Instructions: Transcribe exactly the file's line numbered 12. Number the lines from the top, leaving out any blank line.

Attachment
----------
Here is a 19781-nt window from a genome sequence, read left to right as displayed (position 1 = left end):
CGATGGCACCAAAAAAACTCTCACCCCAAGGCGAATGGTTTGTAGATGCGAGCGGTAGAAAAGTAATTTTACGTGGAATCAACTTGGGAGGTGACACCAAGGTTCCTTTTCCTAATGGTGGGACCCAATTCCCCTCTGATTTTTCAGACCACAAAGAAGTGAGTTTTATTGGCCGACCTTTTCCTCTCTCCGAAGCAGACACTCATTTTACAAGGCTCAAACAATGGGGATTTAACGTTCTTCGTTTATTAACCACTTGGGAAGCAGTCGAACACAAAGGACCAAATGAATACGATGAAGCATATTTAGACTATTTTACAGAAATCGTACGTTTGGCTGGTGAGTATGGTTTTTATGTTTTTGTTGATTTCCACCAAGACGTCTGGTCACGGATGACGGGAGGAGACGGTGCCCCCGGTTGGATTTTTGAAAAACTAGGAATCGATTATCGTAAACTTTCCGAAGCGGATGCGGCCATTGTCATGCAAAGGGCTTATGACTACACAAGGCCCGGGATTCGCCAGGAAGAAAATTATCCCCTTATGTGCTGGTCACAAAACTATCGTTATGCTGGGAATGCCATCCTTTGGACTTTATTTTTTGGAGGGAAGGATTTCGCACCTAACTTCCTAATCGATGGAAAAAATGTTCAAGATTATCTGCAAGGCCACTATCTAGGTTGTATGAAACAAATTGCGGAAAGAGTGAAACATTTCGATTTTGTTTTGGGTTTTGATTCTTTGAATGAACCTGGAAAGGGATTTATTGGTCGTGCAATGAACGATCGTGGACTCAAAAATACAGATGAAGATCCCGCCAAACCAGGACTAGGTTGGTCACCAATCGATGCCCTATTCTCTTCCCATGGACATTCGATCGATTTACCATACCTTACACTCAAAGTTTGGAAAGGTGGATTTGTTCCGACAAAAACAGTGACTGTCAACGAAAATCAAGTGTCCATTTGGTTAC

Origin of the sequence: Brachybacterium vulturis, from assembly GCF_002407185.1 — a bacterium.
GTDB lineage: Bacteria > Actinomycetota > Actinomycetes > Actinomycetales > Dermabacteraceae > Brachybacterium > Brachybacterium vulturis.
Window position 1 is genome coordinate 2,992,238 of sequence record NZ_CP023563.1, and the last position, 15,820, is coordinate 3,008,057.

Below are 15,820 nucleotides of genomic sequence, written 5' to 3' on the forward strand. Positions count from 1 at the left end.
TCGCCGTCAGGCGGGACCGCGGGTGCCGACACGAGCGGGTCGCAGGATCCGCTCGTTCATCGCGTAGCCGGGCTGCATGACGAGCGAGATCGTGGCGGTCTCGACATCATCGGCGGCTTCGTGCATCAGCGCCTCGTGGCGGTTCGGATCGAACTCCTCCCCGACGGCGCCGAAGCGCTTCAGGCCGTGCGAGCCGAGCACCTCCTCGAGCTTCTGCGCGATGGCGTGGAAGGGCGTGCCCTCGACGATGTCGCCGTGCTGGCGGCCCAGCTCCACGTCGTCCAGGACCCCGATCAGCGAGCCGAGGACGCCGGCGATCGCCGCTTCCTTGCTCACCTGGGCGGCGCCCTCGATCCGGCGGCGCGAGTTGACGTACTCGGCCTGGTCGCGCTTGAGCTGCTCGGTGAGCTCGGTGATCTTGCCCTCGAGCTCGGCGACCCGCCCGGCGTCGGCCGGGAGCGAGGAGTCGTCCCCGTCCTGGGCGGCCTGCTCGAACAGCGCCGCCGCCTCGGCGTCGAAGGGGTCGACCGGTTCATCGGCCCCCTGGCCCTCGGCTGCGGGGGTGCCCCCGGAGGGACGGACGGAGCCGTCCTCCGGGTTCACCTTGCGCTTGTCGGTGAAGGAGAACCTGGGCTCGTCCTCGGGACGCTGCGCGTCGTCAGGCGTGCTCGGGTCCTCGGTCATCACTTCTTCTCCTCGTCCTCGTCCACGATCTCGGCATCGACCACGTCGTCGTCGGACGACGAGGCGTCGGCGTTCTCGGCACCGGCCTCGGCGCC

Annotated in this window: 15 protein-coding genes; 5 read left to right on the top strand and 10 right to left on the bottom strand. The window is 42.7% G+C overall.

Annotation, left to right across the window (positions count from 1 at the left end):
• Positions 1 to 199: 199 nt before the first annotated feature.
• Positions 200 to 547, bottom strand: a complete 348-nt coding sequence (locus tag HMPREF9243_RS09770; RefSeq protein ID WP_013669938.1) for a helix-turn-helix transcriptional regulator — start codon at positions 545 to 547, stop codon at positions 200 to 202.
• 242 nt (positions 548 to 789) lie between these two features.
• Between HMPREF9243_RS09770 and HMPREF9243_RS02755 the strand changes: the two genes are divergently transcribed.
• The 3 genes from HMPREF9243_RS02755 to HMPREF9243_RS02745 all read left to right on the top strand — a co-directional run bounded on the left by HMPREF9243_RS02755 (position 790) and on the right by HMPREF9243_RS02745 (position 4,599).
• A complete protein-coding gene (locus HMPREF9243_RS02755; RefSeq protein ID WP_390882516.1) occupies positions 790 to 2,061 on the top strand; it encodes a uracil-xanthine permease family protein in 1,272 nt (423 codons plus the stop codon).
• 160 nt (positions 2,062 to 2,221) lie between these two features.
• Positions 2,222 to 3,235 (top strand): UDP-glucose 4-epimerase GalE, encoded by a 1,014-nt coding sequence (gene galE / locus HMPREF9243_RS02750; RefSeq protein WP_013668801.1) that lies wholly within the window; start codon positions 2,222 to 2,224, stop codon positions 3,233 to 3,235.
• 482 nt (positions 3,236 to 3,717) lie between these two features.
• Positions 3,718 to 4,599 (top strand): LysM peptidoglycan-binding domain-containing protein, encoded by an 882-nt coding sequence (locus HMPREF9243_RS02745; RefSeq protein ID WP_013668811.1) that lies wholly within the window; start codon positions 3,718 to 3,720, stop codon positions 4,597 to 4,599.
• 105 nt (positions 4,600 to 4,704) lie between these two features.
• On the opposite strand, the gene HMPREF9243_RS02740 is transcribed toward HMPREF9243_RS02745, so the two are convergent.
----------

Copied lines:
• 242 nt (positions 548 to 789) lie between these two features.